Upon arrival at our onefinestay, a Babyzen YOYO stroller was already awaiting us. Sometimes we went without it. Short walks to restaurants or evenings that had substantially cooled. But it went with us more places than not. While I may have gotten some weird looks pushing my rather oversized preschooler down Rome’s cobblestone streets (the stroller held up very well btw), it saved us in the intense heat, in long lines and late at night. Couldn’t recommend this service enough.
TIP 7: Be Picky About Where You Eat
It’s possible to eat extremely well in Rome, but it’s not exactly easy. The city is filled to the brim with restaurants, trattorias, coffee bars and gelaterias but not all are made equal. Many are tourists traps selling quick food with cheap ingredients that are….mediocre. But you’re in Italy! There is no excuse to eat bad food. You simply need to know how to hunt out the special stuff.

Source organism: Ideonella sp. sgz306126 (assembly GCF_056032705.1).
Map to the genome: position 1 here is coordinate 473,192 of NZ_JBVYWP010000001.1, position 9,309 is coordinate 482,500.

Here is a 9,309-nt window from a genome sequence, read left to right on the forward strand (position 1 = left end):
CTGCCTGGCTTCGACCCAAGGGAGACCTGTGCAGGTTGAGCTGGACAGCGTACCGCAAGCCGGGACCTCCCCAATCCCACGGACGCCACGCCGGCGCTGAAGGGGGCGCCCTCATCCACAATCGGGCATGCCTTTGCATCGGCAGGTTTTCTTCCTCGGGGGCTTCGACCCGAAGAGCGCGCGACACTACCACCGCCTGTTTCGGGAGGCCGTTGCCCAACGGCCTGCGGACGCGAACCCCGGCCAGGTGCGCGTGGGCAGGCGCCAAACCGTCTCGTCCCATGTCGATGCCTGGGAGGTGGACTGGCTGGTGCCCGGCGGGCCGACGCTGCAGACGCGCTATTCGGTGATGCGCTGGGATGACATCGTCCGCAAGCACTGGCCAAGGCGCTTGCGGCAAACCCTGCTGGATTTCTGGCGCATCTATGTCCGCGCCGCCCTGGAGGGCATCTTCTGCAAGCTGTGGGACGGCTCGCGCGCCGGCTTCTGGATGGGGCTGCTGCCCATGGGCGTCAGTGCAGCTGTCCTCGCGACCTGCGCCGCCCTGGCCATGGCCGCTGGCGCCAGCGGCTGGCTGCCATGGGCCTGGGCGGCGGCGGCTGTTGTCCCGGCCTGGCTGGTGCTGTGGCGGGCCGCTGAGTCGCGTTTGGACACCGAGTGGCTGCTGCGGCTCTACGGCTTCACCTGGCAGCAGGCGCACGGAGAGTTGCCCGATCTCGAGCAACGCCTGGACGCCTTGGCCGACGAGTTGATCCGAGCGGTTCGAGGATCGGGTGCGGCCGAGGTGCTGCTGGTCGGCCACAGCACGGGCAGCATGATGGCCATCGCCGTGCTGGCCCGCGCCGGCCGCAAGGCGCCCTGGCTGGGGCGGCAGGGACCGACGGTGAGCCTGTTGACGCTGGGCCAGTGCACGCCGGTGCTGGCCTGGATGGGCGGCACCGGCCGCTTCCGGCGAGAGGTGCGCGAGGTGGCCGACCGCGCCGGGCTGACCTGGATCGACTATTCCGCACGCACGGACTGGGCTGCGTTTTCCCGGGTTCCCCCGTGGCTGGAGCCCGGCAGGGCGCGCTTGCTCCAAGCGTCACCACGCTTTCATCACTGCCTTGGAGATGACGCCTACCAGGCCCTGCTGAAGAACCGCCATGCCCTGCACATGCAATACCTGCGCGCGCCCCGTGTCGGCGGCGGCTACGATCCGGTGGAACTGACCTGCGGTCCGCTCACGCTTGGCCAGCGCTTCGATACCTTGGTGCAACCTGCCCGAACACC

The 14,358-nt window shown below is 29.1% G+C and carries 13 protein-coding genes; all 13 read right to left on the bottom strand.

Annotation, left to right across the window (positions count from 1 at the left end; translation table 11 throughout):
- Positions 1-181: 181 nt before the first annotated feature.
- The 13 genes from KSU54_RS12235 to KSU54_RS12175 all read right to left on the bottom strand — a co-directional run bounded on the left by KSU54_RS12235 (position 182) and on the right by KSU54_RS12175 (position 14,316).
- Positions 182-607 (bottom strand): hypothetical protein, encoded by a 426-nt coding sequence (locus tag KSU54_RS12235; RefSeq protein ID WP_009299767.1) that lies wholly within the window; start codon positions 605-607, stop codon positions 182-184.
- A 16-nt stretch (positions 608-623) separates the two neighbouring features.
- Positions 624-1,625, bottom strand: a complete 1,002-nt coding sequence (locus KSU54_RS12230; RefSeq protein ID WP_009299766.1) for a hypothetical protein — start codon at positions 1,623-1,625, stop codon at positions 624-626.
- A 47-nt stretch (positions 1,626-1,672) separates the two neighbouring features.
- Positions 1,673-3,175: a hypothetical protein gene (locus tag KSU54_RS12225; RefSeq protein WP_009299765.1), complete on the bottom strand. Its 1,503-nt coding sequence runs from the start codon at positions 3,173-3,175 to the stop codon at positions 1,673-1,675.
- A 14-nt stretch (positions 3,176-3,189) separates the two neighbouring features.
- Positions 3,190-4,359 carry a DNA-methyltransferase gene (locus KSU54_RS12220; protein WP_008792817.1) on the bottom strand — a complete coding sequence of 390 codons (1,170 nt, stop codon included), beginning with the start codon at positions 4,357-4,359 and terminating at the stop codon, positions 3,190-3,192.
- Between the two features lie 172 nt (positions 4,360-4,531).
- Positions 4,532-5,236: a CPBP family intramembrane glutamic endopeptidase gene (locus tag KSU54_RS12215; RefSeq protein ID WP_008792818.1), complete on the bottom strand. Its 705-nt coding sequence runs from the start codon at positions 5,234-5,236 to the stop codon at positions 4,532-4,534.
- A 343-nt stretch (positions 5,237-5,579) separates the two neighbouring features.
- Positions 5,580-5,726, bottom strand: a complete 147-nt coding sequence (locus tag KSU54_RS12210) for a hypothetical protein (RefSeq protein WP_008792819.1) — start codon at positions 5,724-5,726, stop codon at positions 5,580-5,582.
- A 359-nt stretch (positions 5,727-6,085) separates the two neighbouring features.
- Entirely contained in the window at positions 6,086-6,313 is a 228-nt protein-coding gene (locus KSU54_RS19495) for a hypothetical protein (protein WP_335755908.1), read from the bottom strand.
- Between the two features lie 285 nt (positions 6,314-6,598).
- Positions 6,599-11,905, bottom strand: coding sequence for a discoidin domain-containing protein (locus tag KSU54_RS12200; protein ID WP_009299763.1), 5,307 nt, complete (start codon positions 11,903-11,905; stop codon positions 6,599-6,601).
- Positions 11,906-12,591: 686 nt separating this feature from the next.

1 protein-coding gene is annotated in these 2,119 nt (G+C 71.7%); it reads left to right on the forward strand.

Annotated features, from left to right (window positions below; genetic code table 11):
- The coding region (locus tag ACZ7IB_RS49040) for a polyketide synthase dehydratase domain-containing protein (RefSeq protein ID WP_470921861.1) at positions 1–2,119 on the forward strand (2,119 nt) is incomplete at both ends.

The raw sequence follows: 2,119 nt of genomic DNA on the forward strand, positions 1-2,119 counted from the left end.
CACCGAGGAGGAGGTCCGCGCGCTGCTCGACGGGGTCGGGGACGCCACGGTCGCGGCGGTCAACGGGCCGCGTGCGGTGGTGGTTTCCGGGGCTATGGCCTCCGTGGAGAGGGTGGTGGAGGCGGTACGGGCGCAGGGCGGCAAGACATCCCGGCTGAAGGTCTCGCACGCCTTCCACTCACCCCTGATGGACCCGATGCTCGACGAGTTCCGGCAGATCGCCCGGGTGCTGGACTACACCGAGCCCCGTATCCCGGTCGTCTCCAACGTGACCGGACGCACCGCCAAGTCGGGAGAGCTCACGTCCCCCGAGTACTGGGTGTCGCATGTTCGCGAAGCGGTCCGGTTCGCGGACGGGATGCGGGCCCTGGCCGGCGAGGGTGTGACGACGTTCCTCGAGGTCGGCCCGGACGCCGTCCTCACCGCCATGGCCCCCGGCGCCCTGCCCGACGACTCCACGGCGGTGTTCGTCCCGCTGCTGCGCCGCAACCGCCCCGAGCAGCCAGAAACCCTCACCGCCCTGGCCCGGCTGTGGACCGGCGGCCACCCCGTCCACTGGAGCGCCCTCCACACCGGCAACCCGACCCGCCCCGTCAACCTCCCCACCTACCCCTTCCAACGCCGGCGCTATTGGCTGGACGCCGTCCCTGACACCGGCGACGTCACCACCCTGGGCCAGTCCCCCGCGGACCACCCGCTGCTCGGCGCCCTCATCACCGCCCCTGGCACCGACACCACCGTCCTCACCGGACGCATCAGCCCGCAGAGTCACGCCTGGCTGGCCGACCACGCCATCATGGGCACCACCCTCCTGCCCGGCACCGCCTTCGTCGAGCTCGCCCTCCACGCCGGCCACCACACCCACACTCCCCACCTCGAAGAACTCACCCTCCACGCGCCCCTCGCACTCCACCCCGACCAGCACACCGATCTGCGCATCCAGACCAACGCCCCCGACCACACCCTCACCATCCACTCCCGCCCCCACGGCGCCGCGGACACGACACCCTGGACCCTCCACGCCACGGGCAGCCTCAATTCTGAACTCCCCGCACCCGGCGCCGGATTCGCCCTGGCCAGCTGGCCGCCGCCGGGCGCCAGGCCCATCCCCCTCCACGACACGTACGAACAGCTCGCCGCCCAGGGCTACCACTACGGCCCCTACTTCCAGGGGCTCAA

The first trick? Look for restaurants without sidewalk seating. While there’s a rare exception to the rule – don’t worry I have a list below, you can keep scrolling – most truly good Roman restaurants are tucked-away holes-in-the-wall that you would never know where there unless you knew where to look. I think they kinda like it that way. That’s where you’ll find truly authentic Roman dishes – the best cacio e pepe, the best pizza or the most amazing amatriciana.